I have read a number of books on Tibet, but this was the first from a womans point of view. To learn not only about women in Tibet but women in general was very educational. Being one of very very few to survive her prison ordeal Ama has taken the task of sharing the story of many of her dead friends. The attrocities have been played down to some extent, compared to other books I have read. Good for the sensative but curriouse reader. Worth while.
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6 of 7 people found the following review helpful By Stirling Davenport on November 17, 2000
Format: Hardcover
This is one of my favorite books of all time--among thousands of books I've read. Writing with great honesty and humility, Ama Adhe's courage and compassion shine like a lamp for anyone faced with oppression, torture and brutality for their beliefs and devotion to their homeland and people. My heart goes out to her with great gratitude for sharing her story with the world. I hope others will read it and treasure the example of her spirit. I think her book made me a better person.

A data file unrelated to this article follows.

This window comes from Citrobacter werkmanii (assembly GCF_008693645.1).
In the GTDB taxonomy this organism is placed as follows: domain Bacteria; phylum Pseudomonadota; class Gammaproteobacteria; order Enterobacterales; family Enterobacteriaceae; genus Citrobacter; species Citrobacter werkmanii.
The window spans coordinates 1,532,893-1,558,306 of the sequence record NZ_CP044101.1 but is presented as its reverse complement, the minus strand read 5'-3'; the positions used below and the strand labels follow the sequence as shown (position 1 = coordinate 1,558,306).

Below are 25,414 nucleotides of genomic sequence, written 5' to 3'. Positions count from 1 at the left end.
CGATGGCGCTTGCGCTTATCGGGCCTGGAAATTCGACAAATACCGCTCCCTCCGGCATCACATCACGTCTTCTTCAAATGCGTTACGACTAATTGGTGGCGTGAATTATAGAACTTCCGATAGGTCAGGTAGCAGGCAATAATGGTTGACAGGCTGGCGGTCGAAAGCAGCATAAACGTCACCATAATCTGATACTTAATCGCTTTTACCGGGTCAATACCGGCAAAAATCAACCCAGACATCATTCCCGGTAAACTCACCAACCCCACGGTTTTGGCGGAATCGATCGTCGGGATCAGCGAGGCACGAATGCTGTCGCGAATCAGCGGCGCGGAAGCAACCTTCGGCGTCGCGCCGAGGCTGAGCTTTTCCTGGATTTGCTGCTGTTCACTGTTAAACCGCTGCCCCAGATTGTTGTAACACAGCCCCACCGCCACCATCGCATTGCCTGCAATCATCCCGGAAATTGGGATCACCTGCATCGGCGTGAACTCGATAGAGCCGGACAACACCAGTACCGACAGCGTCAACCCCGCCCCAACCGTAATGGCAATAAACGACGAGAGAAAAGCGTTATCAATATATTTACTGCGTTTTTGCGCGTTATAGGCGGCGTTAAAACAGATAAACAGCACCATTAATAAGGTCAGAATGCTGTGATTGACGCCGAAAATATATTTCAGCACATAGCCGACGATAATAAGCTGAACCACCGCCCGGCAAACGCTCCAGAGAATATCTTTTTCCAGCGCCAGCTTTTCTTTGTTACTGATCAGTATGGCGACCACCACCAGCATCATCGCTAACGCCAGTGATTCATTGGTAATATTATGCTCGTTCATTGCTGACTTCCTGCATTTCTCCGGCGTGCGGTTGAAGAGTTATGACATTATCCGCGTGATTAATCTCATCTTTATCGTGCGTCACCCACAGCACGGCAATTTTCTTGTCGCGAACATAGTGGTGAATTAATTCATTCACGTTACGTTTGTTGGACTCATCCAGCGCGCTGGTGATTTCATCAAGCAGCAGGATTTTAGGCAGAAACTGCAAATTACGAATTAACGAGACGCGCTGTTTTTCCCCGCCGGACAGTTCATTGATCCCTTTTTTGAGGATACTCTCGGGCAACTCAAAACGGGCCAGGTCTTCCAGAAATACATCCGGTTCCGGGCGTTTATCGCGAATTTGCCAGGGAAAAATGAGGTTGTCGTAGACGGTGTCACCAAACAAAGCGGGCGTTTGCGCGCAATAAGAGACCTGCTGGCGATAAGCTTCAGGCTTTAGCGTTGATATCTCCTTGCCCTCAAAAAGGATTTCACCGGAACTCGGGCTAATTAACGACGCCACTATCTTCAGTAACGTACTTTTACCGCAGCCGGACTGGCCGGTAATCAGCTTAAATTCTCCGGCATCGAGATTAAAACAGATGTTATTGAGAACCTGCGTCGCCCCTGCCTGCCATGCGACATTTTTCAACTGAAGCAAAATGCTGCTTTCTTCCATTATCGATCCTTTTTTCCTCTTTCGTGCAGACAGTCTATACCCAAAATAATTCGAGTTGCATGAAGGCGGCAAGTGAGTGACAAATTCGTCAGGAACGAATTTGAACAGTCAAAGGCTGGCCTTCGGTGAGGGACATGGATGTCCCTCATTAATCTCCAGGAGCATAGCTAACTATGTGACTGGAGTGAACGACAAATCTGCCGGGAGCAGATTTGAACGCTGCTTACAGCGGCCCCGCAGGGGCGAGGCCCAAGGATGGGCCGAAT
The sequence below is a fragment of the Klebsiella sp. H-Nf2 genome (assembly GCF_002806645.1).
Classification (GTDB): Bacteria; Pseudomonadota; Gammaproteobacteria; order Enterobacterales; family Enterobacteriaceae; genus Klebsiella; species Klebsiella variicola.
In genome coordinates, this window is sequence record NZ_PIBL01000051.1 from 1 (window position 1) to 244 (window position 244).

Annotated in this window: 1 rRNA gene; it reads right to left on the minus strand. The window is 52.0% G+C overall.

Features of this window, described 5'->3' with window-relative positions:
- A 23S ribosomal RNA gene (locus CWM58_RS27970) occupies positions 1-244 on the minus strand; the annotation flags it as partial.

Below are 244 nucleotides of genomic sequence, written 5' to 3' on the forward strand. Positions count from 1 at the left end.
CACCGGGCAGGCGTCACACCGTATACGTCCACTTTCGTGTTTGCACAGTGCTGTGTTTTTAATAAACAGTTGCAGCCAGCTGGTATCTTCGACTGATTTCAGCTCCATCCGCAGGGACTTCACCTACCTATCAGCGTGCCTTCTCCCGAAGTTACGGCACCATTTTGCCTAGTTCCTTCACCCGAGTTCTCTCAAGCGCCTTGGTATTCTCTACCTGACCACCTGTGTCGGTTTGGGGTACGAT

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5 of 7 people found the following review helpful By Ben Oboe on December 27, 2003
Format: Paperback
This is a very powerful and moving account of one woman's life of incredible hardship and suffering, a personal view of the systematic destrucion of Tibet. Ama-la lost her family, her friends, her country. But, despite experiencing the horrors of the Tibetan holocaust, she held on to her identity, her dignity, and her compassion.
Ama-la's sincere good-heartedness, rooted in the heart of Tibetan culture, triumphs in the end over the inhumanity unleashed by Mao's China. Prison, privation, and state-sponsored brutality fail to undermine this amazing woman's sense of what it means to be a decent human being. Here is a role model for everyone, everywhere.